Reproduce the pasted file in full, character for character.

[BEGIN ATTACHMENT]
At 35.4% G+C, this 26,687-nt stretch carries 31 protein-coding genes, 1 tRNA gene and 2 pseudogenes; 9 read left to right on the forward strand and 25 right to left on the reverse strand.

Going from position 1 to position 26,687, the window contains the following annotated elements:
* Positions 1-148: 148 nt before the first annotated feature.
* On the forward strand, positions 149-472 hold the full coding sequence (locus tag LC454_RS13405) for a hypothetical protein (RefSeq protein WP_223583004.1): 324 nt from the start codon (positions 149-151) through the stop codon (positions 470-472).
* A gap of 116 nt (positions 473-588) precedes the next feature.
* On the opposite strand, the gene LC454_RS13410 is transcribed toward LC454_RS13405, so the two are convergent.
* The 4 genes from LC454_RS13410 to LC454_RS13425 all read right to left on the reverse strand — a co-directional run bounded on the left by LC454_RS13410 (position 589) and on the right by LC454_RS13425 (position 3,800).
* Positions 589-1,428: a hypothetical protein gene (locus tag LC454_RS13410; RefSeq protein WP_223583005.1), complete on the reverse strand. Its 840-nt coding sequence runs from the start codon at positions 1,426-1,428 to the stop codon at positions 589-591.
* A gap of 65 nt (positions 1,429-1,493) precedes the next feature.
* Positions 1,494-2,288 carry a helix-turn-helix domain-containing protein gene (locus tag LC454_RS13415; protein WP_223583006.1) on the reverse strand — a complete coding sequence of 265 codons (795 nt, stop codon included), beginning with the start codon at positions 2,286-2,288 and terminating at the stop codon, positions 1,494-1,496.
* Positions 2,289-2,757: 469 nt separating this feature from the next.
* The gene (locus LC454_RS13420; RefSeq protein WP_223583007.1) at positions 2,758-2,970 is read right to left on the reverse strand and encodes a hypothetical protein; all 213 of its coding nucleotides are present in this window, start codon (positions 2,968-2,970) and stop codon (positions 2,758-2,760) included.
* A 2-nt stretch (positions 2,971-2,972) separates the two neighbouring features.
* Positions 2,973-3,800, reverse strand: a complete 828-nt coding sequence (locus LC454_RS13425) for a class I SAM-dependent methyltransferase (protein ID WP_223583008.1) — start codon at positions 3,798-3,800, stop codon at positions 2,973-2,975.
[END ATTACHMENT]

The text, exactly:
At 35.4% G+C, this 26,687-nt stretch carries 31 protein-coding genes, 1 tRNA gene and 2 pseudogenes; 9 read left to right on the forward strand and 25 right to left on the reverse strand.

Going from position 1 to position 26,687, the window contains the following annotated elements:
* Positions 1-148: 148 nt before the first annotated feature.
* On the forward strand, positions 149-472 hold the full coding sequence (locus tag LC454_RS13405) for a hypothetical protein (RefSeq protein WP_223583004.1): 324 nt from the start codon (positions 149-151) through the stop codon (positions 470-472).
* A gap of 116 nt (positions 473-588) precedes the next feature.
* On the opposite strand, the gene LC454_RS13410 is transcribed toward LC454_RS13405, so the two are convergent.
* The 4 genes from LC454_RS13410 to LC454_RS13425 all read right to left on the reverse strand — a co-directional run bounded on the left by LC454_RS13410 (position 589) and on the right by LC454_RS13425 (position 3,800).
* Positions 589-1,428: a hypothetical protein gene (locus tag LC454_RS13410; RefSeq protein WP_223583005.1), complete on the reverse strand. Its 840-nt coding sequence runs from the start codon at positions 1,426-1,428 to the stop codon at positions 589-591.
* A gap of 65 nt (positions 1,429-1,493) precedes the next feature.
* Positions 1,494-2,288 carry a helix-turn-helix domain-containing protein gene (locus tag LC454_RS13415; protein WP_223583006.1) on the reverse strand — a complete coding sequence of 265 codons (795 nt, stop codon included), beginning with the start codon at positions 2,286-2,288 and terminating at the stop codon, positions 1,494-1,496.
* Positions 2,289-2,757: 469 nt separating this feature from the next.
* The gene (locus LC454_RS13420; RefSeq protein WP_223583007.1) at positions 2,758-2,970 is read right to left on the reverse strand and encodes a hypothetical protein; all 213 of its coding nucleotides are present in this window, start codon (positions 2,968-2,970) and stop codon (positions 2,758-2,760) included.
* A 2-nt stretch (positions 2,971-2,972) separates the two neighbouring features.
* Positions 2,973-3,800, reverse strand: a complete 828-nt coding sequence (locus LC454_RS13425) for a class I SAM-dependent methyltransferase (protein ID WP_223583008.1) — start codon at positions 3,798-3,800, stop codon at positions 2,973-2,975.